Issue 22, Autumn 2010
The McMillan Magazine Online


Teaching English through stories

Thanks to her pupils’ enthusiasm for stories, Patricia Sáez was inspired to write tales of her own to tell in class.  Here, she writes of her experience.  She also shares one of her stories, along with a range of related activities.


'Are you going to tell us a new story today?' This is the question my 1st cycle pupils often ask at the beginning of each English lesson. They love stories.  My eight years teaching English at Primary and Infant levels have confirmed to me what a fantasic tool storytelling really is for getting young learners involved with the target language.


The main reason why stories work so well in the ESL classroom is that children are intrinsically motivated by them.  They are not yet influenced by the external factors that might prompt an adult to decide to learn a second language, but they are always willing to engage in a well chosen story.


Using stories as a base for lessons
Using a story-based approach to teaching involves planning activities based around the linguistic and thematic content of a story.  Useful words and expressions from the story are practised in class through the development of story-related activities, which can include songs, games, rhymes and drama, etc.  In this way, the language becomes more and more familiar and significant to the pupils.  In fact, after the right amount of practice it is possible to hear children using words or expressions from stories such as Run! or Oh, dear! in their daily playground games. When this happens, it is truly rewarding.

The fact that children use expressions from a story in contexts out of the English class is evidence that they can take possession of the language, that they are able to transfer the language and use it in their everyday lives.  Even though this is a long way from being able to master the language, we can consider it a first step towards achieving communicative competence in English.


An example of a story-based lesson
Having experienced success with the story-based approach, I decided to write some stories of my own to further develop the objectives and contents of the English curriculum in the 3rd level of Primary. I would like to share one of these stories.  It is titled Let’s visit Grandma! and was inspired by a song of the same title that I found in a magazine. The story combines two lexical areas: days of the week and types of cake.  As a unit of work, the story and related activities can be developed over 5 or 6 sessions.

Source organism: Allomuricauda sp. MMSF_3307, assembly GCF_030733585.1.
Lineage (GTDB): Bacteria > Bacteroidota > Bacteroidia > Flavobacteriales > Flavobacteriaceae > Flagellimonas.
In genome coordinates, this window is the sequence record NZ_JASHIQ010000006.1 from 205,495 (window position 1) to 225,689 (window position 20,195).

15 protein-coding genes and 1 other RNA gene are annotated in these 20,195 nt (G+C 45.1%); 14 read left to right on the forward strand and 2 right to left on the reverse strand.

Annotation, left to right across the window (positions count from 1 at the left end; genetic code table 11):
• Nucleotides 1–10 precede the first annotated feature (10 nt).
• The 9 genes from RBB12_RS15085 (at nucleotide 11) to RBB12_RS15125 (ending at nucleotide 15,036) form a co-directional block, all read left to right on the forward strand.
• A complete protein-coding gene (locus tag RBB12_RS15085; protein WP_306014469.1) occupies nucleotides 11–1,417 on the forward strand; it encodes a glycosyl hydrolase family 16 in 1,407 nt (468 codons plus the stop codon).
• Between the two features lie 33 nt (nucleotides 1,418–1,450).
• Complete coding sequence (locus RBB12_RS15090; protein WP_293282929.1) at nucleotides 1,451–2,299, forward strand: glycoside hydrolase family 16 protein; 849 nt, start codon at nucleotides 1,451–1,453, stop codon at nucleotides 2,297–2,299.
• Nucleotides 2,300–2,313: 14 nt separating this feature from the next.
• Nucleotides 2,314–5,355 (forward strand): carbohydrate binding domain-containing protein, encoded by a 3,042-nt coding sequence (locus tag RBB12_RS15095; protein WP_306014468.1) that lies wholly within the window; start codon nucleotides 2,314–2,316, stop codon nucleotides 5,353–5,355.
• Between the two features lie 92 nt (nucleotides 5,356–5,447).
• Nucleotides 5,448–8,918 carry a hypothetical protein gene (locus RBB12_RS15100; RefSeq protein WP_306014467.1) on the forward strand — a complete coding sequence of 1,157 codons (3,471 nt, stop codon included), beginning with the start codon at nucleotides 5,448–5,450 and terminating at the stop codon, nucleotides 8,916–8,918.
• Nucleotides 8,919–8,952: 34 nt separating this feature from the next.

Here are some activities that can be used before and after listening to the story:


  • A guessing game

Put the flashcards of the different flavours in a bag or box and get the children to guess which one you are taking out each time. You can help them by using facial expressions.                                            

        • It’s a fruit.  It’s small and red. (cherry)
        • It’s a fruit.  It’s yellow and sour. (lemon)
        • It’s not a fruit.  It’s brown and very sweet. (chocolate)


  • Cakes cards

Give each student seven cards and have them draw and colour the seven different types of cake. Check pupils recognize each flavour by asking them to show the cards in the order you say: Show me the chocolate cake! Show me the lemon cake! etc.


  • Flavours train chant

Write on the blackboard the following vocabulary pattern or create your own:



  • The odd one out

Give each student a worksheet with a grid formed by 4 columns and 5 lines. Prepare several strips of paper with 4 vocabulary words already written on each (so the pupils will see the four words at the same time), as in the following example: